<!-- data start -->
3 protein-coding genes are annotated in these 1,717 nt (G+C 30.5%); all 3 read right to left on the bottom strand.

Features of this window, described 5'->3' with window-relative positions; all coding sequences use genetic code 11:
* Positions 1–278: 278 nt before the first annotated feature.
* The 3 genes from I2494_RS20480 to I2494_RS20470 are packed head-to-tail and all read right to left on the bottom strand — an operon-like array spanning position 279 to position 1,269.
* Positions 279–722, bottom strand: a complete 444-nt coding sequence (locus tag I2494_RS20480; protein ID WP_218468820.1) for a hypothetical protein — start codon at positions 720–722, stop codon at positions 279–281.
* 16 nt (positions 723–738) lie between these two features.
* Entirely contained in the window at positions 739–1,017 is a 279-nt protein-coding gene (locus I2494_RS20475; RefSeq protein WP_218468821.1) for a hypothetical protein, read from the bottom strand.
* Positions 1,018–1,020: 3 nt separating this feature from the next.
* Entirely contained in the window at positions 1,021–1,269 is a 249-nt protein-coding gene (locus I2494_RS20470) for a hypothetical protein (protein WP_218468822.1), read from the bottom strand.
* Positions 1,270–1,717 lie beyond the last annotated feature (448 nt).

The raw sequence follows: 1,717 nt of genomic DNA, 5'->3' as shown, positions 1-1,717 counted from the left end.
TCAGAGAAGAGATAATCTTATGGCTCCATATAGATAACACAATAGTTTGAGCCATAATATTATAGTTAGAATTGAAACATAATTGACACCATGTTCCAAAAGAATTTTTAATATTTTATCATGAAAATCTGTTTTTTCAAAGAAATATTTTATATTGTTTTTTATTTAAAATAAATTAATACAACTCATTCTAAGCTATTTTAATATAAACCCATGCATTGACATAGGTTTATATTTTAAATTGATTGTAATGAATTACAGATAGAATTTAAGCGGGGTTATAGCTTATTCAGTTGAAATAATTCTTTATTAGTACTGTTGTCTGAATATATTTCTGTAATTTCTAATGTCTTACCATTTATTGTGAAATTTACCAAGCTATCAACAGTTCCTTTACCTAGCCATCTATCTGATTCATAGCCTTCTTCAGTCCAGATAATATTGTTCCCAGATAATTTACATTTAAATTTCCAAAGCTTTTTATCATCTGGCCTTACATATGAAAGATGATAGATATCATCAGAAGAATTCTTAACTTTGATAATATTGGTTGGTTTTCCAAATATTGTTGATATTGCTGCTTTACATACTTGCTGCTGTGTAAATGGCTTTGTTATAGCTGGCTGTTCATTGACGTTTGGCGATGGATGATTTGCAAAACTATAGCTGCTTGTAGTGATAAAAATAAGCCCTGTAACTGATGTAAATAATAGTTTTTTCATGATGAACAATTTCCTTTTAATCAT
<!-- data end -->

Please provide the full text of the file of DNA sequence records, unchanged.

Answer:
3 protein-coding genes are annotated in these 1,717 nt (G+C 30.5%); all 3 read right to left on the bottom strand.

Features of this window, described 5'->3' with window-relative positions; all coding sequences use genetic code 11:
* Positions 1–278: 278 nt before the first annotated feature.
* The 3 genes from I2494_RS20480 to I2494_RS20470 are packed head-to-tail and all read right to left on the bottom strand — an operon-like array spanning position 279 to position 1,269.
* Positions 279–722, bottom strand: a complete 444-nt coding sequence (locus tag I2494_RS20480; protein ID WP_218468820.1) for a hypothetical protein — start codon at positions 720–722, stop codon at positions 279–281.
* 16 nt (positions 723–738) lie between these two features.
* Entirely contained in the window at positions 739–1,017 is a 279-nt protein-coding gene (locus I2494_RS20475; RefSeq protein WP_218468821.1) for a hypothetical protein, read from the bottom strand.
* Positions 1,018–1,020: 3 nt separating this feature from the next.
* Entirely contained in the window at positions 1,021–1,269 is a 249-nt protein-coding gene (locus I2494_RS20470) for a hypothetical protein (protein WP_218468822.1), read from the bottom strand.
* Positions 1,270–1,717 lie beyond the last annotated feature (448 nt).

The raw sequence follows: 1,717 nt of genomic DNA, 5'->3' as shown, positions 1-1,717 counted from the left end.
TCAGAGAAGAGATAATCTTATGGCTCCATATAGATAACACAATAGTTTGAGCCATAATATTATAGTTAGAATTGAAACATAATTGACACCATGTTCCAAAAGAATTTTTAATATTTTATCATGAAAATCTGTTTTTTCAAAGAAATATTTTATATTGTTTTTTATTTAAAATAAATTAATACAACTCATTCTAAGCTATTTTAATATAAACCCATGCATTGACATAGGTTTATATTTTAAATTGATTGTAATGAATTACAGATAGAATTTAAGCGGGGTTATAGCTTATTCAGTTGAAATAATTCTTTATTAGTACTGTTGTCTGAATATATTTCTGTAATTTCTAATGTCTTACCATTTATTGTGAAATTTACCAAGCTATCAACAGTTCCTTTACCTAGCCATCTATCTGATTCATAGCCTTCTTCAGTCCAGATAATATTGTTCCCAGATAATTTACATTTAAATTTCCAAAGCTTTTTATCATCTGGCCTTACATATGAAAGATGATAGATATCATCAGAAGAATTCTTAACTTTGATAATATTGGTTGGTTTTCCAAATATTGTTGATATTGCTGCTTTACATACTTGCTGCTGTGTAAATGGCTTTGTTATAGCTGGCTGTTCATTGACGTTTGGCGATGGATGATTTGCAAAACTATAGCTGCTTGTAGTGATAAAAATAAGCCCTGTAACTGATGTAAATAATAGTTTTTTCATGATGAACAATTTCCTTTTAATCAT